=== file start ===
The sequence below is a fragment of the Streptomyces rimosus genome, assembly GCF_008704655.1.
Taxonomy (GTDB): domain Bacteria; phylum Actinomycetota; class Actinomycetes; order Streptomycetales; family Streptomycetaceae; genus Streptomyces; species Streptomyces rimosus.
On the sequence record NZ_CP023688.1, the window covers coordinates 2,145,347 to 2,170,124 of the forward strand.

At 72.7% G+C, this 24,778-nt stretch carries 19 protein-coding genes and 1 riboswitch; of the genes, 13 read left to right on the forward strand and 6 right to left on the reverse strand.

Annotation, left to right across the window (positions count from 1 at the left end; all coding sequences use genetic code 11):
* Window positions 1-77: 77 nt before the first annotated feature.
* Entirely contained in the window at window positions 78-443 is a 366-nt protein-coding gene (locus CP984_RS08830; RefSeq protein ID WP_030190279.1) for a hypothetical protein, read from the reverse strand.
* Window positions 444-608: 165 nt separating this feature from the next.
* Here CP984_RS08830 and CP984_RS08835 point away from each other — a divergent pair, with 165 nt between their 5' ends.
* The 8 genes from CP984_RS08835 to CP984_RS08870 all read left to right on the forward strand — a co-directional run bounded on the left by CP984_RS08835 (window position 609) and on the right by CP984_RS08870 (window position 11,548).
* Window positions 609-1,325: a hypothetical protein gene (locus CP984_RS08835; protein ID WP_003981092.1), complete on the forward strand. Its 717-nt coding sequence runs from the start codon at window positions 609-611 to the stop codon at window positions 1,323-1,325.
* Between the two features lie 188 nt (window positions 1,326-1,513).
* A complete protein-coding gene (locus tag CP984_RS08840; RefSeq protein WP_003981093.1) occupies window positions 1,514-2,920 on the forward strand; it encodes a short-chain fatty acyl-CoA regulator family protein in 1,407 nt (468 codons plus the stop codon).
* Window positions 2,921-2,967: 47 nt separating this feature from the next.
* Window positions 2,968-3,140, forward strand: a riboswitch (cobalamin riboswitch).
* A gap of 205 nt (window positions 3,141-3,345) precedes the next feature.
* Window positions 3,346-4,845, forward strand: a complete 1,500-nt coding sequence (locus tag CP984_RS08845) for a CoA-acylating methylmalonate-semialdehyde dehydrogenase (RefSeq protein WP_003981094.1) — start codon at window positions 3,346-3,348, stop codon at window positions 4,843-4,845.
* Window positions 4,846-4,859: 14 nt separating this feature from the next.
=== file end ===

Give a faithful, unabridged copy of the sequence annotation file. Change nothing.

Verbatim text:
The sequence below is a fragment of the Streptomyces rimosus genome, assembly GCF_008704655.1.
Taxonomy (GTDB): domain Bacteria; phylum Actinomycetota; class Actinomycetes; order Streptomycetales; family Streptomycetaceae; genus Streptomyces; species Streptomyces rimosus.
On the sequence record NZ_CP023688.1, the window covers coordinates 2,145,347 to 2,170,124 of the forward strand.

At 72.7% G+C, this 24,778-nt stretch carries 19 protein-coding genes and 1 riboswitch; of the genes, 13 read left to right on the forward strand and 6 right to left on the reverse strand.

Annotation, left to right across the window (positions count from 1 at the left end; all coding sequences use genetic code 11):
* Window positions 1-77: 77 nt before the first annotated feature.
* Entirely contained in the window at window positions 78-443 is a 366-nt protein-coding gene (locus CP984_RS08830; RefSeq protein ID WP_030190279.1) for a hypothetical protein, read from the reverse strand.
* Window positions 444-608: 165 nt separating this feature from the next.
* Here CP984_RS08830 and CP984_RS08835 point away from each other — a divergent pair, with 165 nt between their 5' ends.
* The 8 genes from CP984_RS08835 to CP984_RS08870 all read left to right on the forward strand — a co-directional run bounded on the left by CP984_RS08835 (window position 609) and on the right by CP984_RS08870 (window position 11,548).
* Window positions 609-1,325: a hypothetical protein gene (locus CP984_RS08835; protein ID WP_003981092.1), complete on the forward strand. Its 717-nt coding sequence runs from the start codon at window positions 609-611 to the stop codon at window positions 1,323-1,325.
* Between the two features lie 188 nt (window positions 1,326-1,513).
* A complete protein-coding gene (locus tag CP984_RS08840; RefSeq protein WP_003981093.1) occupies window positions 1,514-2,920 on the forward strand; it encodes a short-chain fatty acyl-CoA regulator family protein in 1,407 nt (468 codons plus the stop codon).
* Window positions 2,921-2,967: 47 nt separating this feature from the next.
* Window positions 2,968-3,140, forward strand: a riboswitch (cobalamin riboswitch).
* A gap of 205 nt (window positions 3,141-3,345) precedes the next feature.
* Window positions 3,346-4,845, forward strand: a complete 1,500-nt coding sequence (locus tag CP984_RS08845) for a CoA-acylating methylmalonate-semialdehyde dehydrogenase (RefSeq protein WP_003981094.1) — start codon at window positions 3,346-3,348, stop codon at window positions 4,843-4,845.
* Window positions 4,846-4,859: 14 nt separating this feature from the next.